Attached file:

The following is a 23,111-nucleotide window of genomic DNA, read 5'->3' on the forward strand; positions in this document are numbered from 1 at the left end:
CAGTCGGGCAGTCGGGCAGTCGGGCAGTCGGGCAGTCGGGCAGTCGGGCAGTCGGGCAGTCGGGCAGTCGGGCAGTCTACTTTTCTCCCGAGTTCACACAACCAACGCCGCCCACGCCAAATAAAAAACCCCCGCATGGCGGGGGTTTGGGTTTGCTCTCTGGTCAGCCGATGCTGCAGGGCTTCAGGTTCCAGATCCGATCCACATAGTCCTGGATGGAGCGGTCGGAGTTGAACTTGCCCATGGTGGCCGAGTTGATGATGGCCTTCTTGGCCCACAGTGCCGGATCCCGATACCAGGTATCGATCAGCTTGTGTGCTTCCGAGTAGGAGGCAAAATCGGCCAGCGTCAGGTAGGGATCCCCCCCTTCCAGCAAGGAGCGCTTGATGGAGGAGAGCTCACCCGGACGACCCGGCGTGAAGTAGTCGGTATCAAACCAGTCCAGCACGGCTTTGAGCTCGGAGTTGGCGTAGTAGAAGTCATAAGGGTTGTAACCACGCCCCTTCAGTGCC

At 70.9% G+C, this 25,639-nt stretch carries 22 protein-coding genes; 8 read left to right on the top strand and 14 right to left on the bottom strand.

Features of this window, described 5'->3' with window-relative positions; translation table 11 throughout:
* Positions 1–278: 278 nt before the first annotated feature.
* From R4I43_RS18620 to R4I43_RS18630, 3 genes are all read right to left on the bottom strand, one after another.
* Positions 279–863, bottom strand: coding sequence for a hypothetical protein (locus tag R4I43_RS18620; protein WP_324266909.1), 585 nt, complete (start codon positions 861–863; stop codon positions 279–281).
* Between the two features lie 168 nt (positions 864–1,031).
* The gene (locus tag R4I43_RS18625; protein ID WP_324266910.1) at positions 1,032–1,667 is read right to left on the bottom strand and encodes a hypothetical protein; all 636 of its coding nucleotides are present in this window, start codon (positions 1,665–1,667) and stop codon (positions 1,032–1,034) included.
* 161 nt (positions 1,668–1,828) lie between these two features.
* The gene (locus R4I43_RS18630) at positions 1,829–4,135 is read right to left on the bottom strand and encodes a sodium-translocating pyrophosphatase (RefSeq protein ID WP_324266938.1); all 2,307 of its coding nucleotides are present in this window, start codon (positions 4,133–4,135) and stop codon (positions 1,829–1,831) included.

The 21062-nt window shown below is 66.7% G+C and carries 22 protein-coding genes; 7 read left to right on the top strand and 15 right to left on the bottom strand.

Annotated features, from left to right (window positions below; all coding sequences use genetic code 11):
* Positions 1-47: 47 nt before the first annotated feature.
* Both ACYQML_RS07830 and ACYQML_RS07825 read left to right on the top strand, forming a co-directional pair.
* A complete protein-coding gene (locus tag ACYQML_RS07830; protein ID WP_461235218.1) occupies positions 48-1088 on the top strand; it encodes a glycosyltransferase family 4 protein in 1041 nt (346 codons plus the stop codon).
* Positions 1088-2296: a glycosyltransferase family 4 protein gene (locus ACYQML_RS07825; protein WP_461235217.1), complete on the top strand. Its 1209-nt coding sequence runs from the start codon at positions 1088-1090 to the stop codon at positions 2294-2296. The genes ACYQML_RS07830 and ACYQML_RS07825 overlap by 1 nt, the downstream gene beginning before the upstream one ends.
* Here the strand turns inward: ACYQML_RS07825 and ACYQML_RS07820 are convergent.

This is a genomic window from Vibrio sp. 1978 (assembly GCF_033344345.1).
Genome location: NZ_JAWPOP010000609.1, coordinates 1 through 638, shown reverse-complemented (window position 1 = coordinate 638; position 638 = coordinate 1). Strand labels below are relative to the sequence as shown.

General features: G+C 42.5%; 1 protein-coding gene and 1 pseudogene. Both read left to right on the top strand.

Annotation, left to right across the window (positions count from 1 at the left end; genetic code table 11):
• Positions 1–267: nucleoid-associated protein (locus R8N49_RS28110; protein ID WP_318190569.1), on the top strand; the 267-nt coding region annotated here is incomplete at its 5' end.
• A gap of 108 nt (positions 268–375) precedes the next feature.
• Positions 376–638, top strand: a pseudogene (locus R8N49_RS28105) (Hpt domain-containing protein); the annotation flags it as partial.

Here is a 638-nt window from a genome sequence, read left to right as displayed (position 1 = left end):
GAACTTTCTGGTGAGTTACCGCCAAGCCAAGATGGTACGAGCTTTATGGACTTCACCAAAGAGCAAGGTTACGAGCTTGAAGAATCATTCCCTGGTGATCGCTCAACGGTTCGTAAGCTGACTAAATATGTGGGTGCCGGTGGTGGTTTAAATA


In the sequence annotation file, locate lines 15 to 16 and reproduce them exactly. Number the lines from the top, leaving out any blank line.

* Both ACYQML_RS07830 and ACYQML_RS07825 read left to right on the top strand, forming a co-directional pair.
* A complete protein-coding gene (locus tag ACYQML_RS07830; protein ID WP_461235218.1) occupies positions 48-1088 on the top strand; it encodes a glycosyltransferase family 4 protein in 1041 nt (346 codons plus the stop codon).